COMPANIONS, French law.— This is a general term, comprehending all persons who compose the crew of a ship or vessel. Poth. Mar. Contr. n. 163.

COMPANY. An association of a number of individuals for the purpose of carrying on some legitimate business. This term is not synonymous with partnership, though every such unincorporated company is a partnership. Usage has reserved this term to associations whose members are in greater number, their capital more considerable, and their enterprises greater, either on account of their risk or importance. When these companies are authorised by the government, they are known by the name of corporations, (q. v.) Sometimes the word is used to represent those members of a partnership whose names do not appear in the name of the firm; as A B & Company. Vide li Toull. n. 97; Mortimer on Commerce, 128. Vide Club; Corporation; Firm; Farties to actions; Partnership.

COMPARISON OF HAND- WRITING, evidence. It is a general rule that comparison of hands is not admissible. But to this there are some exceptions; in some instances when the antiquity of the writing makes it impossible for any living witness to swear that he ever saw the party write, comparison of handwriting, with documents known to be in his handwriting, has been admitted. 7 East, R. 232; B. N. P. 236; Anthon's N. P. »8, n.; 8 Price, 653; 11 Mass. R. 309; 2 Greenl. R. 33; 2 Johns. Cas. 211; 1 Esp. Cas. 351; 1 Root, 307; Swift's Ev. 29; 1 Whart. Dig. 245; 5 Binn. R. 349; Addison's R. 33; 2 M'Cord, 518; 1 Tyler, R. 4; 6 Whart. R. 284. Vide Diploma.

COMPATIBILITY. In speaking of public offices, it is meant by this term to convey the idea that two of them may be held by the same person at the same time. It is the reverse of incompatibility, (q. v.) Vol. I.—25.

COMPENSATION, chancery practice, is the performance of that which a court of chancery order to be done on relieving a party who has broken a condition, which is to place the opposite party in no worse situation than if the condition had not been broken. Courts of equity will not relieve from the consequences of a broken condition unless compensation can be made to the opposite party. Fonb. c. 6, s. 5, n. (k.); Newl. Contr. 251 et seq.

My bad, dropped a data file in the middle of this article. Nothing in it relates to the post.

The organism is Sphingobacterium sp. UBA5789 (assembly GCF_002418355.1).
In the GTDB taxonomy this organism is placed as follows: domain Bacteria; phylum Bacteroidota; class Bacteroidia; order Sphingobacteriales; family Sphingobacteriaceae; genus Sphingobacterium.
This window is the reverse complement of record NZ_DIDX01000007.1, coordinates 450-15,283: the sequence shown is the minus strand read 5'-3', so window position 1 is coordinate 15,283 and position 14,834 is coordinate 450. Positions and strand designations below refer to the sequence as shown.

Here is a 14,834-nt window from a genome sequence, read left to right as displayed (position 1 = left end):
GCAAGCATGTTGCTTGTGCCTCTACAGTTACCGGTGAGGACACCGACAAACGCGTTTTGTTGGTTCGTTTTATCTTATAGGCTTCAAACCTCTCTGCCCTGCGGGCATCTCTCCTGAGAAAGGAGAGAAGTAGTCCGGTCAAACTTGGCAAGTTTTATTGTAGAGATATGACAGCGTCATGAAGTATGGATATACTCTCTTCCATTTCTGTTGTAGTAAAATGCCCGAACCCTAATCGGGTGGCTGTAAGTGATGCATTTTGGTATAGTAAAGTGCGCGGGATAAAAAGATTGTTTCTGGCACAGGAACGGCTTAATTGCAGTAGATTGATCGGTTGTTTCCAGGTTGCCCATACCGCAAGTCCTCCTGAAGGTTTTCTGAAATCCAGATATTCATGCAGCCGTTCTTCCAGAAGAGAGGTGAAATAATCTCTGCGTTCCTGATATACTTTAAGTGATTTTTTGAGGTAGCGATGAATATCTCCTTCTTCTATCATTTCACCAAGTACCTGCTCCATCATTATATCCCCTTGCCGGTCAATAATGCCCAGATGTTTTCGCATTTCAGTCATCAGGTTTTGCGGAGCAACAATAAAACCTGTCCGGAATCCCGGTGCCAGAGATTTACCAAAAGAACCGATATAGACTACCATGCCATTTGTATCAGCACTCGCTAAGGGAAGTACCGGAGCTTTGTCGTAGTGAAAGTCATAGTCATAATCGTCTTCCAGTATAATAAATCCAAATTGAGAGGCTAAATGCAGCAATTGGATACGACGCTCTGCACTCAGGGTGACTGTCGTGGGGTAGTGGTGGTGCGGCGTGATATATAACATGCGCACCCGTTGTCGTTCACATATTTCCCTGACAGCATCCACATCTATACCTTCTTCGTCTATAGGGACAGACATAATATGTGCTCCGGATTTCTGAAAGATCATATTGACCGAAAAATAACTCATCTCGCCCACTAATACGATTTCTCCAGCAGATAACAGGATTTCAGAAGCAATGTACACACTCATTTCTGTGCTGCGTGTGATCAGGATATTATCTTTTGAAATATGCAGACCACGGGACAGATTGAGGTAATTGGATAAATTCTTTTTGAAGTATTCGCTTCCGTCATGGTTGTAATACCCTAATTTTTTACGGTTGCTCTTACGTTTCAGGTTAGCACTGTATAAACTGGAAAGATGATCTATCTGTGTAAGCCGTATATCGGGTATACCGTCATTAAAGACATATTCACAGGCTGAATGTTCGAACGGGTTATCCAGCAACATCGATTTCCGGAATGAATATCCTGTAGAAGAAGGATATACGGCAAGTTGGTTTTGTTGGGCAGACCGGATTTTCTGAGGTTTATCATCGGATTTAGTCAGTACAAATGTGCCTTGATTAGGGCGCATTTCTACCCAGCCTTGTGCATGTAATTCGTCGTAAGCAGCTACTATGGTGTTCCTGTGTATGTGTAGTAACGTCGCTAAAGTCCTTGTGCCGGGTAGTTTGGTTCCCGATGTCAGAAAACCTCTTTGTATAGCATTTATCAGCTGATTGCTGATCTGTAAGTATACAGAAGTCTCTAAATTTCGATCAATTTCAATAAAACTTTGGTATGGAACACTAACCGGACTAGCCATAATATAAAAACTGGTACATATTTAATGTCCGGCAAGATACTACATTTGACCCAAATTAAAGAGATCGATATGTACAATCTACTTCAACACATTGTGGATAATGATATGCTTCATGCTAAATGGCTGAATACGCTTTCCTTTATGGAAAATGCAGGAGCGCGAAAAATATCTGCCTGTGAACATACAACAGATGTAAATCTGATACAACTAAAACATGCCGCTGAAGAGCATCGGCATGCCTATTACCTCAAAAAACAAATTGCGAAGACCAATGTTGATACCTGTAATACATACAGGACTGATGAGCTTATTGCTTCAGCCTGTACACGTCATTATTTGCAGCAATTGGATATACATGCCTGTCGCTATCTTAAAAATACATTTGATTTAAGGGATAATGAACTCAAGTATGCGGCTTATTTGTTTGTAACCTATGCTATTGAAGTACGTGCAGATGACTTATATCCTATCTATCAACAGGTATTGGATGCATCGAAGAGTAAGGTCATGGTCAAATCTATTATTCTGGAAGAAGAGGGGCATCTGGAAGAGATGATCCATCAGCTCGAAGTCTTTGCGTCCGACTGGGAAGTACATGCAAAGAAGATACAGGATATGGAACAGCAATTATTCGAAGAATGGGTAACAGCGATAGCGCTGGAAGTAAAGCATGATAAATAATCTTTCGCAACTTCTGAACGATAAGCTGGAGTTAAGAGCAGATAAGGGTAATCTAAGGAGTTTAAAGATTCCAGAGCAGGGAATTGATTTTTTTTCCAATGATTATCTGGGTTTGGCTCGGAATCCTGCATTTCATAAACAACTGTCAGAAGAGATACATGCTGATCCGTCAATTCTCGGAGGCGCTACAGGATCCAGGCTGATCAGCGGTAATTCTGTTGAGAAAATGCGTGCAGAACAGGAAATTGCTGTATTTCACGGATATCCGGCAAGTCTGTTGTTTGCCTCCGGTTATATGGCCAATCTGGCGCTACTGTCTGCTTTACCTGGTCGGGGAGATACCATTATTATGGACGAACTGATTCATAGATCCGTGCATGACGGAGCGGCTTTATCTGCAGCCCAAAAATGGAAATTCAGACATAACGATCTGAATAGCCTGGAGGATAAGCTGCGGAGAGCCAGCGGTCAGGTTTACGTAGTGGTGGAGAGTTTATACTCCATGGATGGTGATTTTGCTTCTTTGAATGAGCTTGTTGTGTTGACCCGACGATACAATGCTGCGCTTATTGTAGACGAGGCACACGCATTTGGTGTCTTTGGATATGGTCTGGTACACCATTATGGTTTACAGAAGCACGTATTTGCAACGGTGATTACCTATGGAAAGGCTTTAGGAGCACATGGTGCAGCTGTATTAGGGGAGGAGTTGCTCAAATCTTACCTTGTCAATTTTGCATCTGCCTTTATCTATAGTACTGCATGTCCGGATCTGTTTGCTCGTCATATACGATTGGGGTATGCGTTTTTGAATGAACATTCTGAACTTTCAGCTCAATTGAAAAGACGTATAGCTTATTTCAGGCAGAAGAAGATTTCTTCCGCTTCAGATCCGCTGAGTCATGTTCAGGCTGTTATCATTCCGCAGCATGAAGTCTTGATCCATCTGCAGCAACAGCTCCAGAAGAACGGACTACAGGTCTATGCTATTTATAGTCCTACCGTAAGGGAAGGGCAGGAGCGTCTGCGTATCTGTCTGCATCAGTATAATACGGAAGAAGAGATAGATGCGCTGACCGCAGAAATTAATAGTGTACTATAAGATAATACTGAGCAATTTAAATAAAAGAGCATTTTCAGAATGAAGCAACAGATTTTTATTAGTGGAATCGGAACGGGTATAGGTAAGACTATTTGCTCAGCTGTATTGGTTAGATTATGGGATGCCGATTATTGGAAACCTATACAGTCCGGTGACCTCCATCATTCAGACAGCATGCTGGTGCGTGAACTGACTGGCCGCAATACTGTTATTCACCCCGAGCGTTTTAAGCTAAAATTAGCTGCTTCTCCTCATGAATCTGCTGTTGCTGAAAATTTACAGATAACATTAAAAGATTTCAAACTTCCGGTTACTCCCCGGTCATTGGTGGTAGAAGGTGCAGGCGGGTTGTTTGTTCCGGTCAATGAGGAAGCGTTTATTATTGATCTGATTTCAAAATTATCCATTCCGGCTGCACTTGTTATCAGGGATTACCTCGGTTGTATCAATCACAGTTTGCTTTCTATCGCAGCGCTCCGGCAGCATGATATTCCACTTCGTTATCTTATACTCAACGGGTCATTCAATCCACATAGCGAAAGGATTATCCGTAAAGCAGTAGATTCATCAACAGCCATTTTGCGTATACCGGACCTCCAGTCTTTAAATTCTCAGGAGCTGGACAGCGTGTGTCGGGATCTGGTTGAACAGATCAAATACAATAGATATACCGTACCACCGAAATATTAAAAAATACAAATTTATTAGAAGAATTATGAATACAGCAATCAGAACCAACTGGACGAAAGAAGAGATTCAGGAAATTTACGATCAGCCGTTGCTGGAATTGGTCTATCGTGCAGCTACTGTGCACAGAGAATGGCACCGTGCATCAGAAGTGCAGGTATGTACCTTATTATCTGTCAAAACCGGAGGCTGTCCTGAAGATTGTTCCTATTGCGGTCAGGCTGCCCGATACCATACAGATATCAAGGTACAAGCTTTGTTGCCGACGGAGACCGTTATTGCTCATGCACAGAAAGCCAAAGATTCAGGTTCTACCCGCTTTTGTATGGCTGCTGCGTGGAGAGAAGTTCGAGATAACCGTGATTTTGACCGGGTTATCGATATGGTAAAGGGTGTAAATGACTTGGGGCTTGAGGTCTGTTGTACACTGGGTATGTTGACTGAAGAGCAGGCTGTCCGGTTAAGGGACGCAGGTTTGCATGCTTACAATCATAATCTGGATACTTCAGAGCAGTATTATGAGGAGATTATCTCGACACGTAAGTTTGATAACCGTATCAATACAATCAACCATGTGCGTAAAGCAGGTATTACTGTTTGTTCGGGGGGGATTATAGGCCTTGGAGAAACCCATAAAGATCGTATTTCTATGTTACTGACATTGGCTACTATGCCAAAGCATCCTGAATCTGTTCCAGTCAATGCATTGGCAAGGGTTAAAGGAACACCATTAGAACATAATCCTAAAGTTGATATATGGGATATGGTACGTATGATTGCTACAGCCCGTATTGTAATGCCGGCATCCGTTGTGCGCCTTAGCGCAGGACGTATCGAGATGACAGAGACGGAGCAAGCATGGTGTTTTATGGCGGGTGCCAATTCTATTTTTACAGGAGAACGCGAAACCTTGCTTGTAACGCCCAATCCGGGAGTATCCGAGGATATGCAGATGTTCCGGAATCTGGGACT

COMPENSATION, contracts, a reward for services rendered.

COMPENSATION, contracts, in the civil law. When two persons are equally indebted to each other, there takes place a compensation between them, which extinguishes both debts. Compensation takes place of course by the mere operation of law, even unknown to the debtors; the two debts are reciprocally extinguished, as soon as they exist simultaneously, to the amount of their respective sums. Compensation takes place only between two debts, having equally for their object, a sum of money, or a certain quantity of consumable things of one and the same kind, and which are equally liquidated and demandable. Compensation takes place, whatever be the cause of either of the debts, except in case, I st, of a demand of restitution of a thing of which the owner has been unjustly deprived; 2dly, of a demand of restitution of a deposit and a loan for use; 3dly, of a debt which has for its cause, of aliments declared not liable to seizure. Civil Code of Louis. 220-i to 2208. Compensation is of three kinds: I, legal or by operation of law; 2, compensation by way of exception; and, 3, bv re-convention. 8. L. R. 158; Dig." lib. 16, t. 2; Code, lib. 4, t. 31; Inst. lib. 4, t. 6, s. 30; Poth. Obi partie 3eme, ch. 4eme, n. 623. Compensation very nearly resembles the set-off (q. v.) of the common law.